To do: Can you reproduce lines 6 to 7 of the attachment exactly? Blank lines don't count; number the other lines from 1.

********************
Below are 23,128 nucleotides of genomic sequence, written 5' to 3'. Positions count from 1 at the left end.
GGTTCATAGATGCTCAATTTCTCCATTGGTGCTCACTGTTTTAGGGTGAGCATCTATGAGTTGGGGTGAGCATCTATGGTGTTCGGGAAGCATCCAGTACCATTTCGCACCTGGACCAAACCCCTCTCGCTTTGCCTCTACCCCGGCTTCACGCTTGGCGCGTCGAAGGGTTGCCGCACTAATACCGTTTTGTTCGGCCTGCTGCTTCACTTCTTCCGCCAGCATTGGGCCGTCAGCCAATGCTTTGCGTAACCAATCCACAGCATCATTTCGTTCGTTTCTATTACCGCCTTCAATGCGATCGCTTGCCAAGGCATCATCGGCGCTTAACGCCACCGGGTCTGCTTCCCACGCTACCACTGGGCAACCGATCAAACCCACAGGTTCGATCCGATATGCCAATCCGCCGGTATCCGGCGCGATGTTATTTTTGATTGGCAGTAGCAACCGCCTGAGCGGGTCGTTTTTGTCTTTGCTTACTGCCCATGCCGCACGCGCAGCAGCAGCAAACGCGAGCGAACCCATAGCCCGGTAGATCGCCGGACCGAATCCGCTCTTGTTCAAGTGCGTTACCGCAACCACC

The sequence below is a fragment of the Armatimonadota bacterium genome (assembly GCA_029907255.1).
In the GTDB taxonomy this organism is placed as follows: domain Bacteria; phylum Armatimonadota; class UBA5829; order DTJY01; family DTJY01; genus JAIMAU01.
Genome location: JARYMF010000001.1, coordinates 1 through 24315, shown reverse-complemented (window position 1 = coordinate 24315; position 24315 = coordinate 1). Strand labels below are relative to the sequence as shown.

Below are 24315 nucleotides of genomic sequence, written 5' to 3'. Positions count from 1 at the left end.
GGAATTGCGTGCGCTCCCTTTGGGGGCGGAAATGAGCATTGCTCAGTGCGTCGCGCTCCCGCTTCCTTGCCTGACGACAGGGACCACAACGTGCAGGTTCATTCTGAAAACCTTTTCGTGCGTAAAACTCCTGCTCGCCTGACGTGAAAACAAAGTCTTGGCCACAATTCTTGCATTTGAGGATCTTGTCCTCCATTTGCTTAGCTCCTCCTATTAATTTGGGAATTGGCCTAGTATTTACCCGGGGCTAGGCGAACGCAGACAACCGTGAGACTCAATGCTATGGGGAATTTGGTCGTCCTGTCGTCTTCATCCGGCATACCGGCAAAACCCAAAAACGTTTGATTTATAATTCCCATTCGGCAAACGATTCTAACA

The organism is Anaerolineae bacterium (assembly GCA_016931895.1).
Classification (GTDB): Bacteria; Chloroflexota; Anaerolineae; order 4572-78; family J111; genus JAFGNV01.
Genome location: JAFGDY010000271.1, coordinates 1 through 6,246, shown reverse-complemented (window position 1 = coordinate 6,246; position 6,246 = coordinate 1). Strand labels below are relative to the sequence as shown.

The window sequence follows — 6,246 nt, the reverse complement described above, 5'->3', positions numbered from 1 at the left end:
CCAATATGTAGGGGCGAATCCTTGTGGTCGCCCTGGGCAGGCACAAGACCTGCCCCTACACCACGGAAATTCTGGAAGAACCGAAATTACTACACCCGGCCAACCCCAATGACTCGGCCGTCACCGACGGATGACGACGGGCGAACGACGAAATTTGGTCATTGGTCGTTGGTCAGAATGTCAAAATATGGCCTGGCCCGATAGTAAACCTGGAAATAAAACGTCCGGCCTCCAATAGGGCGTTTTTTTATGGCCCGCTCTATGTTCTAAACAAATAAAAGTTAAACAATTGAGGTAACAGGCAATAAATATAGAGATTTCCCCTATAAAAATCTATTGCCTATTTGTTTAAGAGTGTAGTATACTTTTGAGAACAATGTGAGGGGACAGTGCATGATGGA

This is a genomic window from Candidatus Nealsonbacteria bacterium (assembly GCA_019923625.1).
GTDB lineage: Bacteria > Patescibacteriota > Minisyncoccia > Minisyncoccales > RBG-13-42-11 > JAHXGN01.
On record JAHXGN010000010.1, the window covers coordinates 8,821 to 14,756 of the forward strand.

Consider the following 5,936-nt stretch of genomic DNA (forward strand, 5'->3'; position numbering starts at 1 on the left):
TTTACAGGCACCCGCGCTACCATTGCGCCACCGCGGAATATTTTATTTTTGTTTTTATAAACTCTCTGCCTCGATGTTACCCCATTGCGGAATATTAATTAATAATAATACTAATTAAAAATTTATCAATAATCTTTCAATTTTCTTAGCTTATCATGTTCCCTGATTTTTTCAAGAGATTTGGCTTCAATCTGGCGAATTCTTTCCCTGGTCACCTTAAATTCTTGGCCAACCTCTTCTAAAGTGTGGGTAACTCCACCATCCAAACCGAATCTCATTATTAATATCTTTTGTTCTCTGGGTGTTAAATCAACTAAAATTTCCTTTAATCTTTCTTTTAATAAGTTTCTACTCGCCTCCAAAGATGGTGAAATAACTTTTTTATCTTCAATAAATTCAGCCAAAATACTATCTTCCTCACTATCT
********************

Below are 24315 nucleotides of genomic sequence, written 5' to 3'. Positions count from 1 at the left end.
GGAATTGCGTGCGCTCCCTTTGGGGGCGGAAATGAGCATTGCTCAGTGCGTCGCGCTCCCGCTTCCTTGCCTGACGACAGGGACCACAACGTGCAGGTTCATTCTGAAAACCTTTTCGTGCGTAAAACTCCTGCTCGCCTGACGTGAAAACAAAGTCTTGGCCACAATTCTTGCATTTGAGGATCTTGTCCTCCATTTGCTTAGCTCCTCCTATTAATTTGGGAATTGGCCTAGTATTTACCCGGGGCTAGGCGAACGCAGACAACCGTGAGACTCAATGCTATGGGGAATTTGGTCGTCCTGTCGTCTTCATCCGGCATACCGGCAAAACCCAAAAACGTTTGATTTATAATTCCCATTCGGCAAACGATTCTAACA